Skilled Transport WorkforceMining and its effect on the SA transport industry
The SA economy andemployment opportunities Projected economic growth: average of 3.25% per annumbetween 2009-10 and 2014-...
Transport and Storage Industryin SA collectively, the occupations directly employ 51,200 people (6.4% of thestate’s workf...
Value of the transport sector According to the Monash Centre of Policy Studies(CoPS), as at 2009-10 the value of the sect...
SA Mining Sector March 2011, DEEWR undertook a national assessment ofthe resource sector professions and associates, and ...
Key occupational mining jobs The key skill and occupational priorities in the sector include: hydraulics, pneumatics, wo...
Mining sector issues andpriorities Productivity drivers and changes in technology are resultingin the need for multi-skil...
CASE STUDY IN THE EYREPENINSULA 7 mines proceed and estimated 2200 on going direct jobs inmining and processing over the ...
Drivers of EmploymentFramework It demonstrates that the supply of and demand for, skilledlabour is influenced at three le...
Drivers of EmploymentFramework
Transport people crisis Poor industry image, low profile which affects ability to attractnew recruits An ageing, predomi...
Strategies for attraction andretention Workforce Planning Business goals Legislation; Policy and procedures; Recruitm...
Upcoming SlideShare
Loading in …5
×

Skilled Transport Workforce - Mining and it's effect on the SA transport industry

458 views

Published on

Dr. Romana Hutchinson, Executive Officer, TDTSA discusses the expansion of the South Australian mining sector and if it is an opportunity or a threat to the state’s transport and logistics workforce. For more information on the annual South Australia Transport Infrastructure Summit, please visit the conference website http://goo.gl/tX8g5.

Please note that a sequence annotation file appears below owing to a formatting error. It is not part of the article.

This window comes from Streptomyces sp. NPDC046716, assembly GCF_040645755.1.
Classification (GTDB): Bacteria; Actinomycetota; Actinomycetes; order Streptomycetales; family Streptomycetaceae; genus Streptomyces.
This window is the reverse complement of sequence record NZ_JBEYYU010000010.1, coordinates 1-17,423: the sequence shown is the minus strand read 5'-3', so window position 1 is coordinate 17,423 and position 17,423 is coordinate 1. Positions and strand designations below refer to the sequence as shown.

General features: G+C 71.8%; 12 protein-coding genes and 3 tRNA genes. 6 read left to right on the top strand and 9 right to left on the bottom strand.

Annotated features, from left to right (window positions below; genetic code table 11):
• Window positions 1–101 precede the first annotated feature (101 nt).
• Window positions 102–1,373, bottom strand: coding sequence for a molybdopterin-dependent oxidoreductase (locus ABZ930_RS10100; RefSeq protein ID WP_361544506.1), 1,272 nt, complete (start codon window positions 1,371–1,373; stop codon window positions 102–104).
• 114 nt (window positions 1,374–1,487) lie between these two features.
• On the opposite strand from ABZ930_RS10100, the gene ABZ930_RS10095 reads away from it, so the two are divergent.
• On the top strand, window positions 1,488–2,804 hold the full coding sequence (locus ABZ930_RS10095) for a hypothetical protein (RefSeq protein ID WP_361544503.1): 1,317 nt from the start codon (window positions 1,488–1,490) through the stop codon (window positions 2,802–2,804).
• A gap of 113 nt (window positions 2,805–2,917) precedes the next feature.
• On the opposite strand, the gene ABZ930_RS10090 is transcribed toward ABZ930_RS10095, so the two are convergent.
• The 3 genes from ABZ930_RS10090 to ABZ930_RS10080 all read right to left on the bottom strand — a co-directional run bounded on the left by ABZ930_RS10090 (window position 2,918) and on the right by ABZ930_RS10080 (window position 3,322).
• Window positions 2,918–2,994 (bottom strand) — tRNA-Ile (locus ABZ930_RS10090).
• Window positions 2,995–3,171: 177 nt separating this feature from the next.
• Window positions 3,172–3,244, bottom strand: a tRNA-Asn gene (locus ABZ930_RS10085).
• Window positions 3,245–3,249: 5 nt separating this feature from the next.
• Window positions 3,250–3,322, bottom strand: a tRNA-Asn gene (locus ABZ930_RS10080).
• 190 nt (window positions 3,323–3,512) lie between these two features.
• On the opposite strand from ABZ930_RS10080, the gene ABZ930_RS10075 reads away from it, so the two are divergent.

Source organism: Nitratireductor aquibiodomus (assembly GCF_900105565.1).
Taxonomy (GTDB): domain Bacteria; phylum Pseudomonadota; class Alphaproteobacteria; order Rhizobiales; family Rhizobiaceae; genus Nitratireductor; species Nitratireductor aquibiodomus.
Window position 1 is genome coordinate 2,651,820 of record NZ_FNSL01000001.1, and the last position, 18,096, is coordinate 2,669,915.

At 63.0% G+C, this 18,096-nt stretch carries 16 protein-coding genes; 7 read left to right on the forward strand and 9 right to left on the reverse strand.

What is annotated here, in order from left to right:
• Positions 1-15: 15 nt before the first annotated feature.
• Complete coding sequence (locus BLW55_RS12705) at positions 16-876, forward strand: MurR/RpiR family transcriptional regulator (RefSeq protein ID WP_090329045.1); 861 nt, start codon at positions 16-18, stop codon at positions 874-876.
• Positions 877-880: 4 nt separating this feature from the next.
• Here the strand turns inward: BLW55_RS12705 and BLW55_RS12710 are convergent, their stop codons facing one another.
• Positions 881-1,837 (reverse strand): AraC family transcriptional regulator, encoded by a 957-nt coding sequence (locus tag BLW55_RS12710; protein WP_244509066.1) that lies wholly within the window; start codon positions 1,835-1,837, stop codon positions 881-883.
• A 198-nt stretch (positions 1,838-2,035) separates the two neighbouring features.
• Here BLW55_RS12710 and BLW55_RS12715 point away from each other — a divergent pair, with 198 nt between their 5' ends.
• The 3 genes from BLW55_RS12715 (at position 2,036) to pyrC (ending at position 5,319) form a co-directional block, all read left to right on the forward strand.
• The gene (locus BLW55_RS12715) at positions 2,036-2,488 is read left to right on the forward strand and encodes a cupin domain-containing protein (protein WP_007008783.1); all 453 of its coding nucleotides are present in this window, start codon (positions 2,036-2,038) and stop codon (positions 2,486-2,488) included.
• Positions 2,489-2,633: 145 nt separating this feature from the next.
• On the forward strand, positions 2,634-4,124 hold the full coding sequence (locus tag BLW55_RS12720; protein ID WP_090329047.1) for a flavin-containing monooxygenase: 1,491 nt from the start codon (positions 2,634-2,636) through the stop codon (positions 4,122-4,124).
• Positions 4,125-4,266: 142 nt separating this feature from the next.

Published in: Career, Business
0 Comments
0 Likes
Statistics
Notes
  • Be the first to comment

  • Be the first to like this

No Downloads
Views
Total views
458
On SlideShare
0
From Embeds
0
Number of Embeds
3
Actions
Shares
0
Downloads
3
Comments
0
Likes
0
Embeds 0
No embeds

No notes for slide

Skilled Transport Workforce - Mining and it's effect on the SA transport industry

  1. 1. Skilled Transport WorkforceMining and its effect on the SA transport industry
  2. 2. The SA economy andemployment opportunities Projected economic growth: average of 3.25% per annumbetween 2009-10 and 2014-15. Projected employment growth: average of 1.65% per annumbetween 2009-10 and 2014-15. Projected labour productivity growth: 1.6% per annum from2009-10 and 2014-15. Jobs from economic growth: 69,000 new jobs between 2009-10 and 2014-15. Replacement demand: 94,000 net openings between 2009-10and 2014-15. Total job openings: 163,000 between 2009-10 and 2014-15.
  3. 3. Transport and Storage Industryin SA collectively, the occupations directly employ 51,200 people (6.4% of thestate’s workforce) employment is male dominated (87.4% of total employment) majority of employment is full-time (69.9%) age profile of the workforce is younger than the state average most common qualifications are Certificate III or IV (held by 17.7% ofworkers) three-quarters of the workforce have no post-school qualifications majority (74.2%) of workers are employed in metropolitan Adelaide majority of the Transport & Storage workforce is employed in RoadTransport 59.2 per cent. Unsurprising, the largest share of the Transport & Storage industryworkforce are employed as Road & Rail Drivers.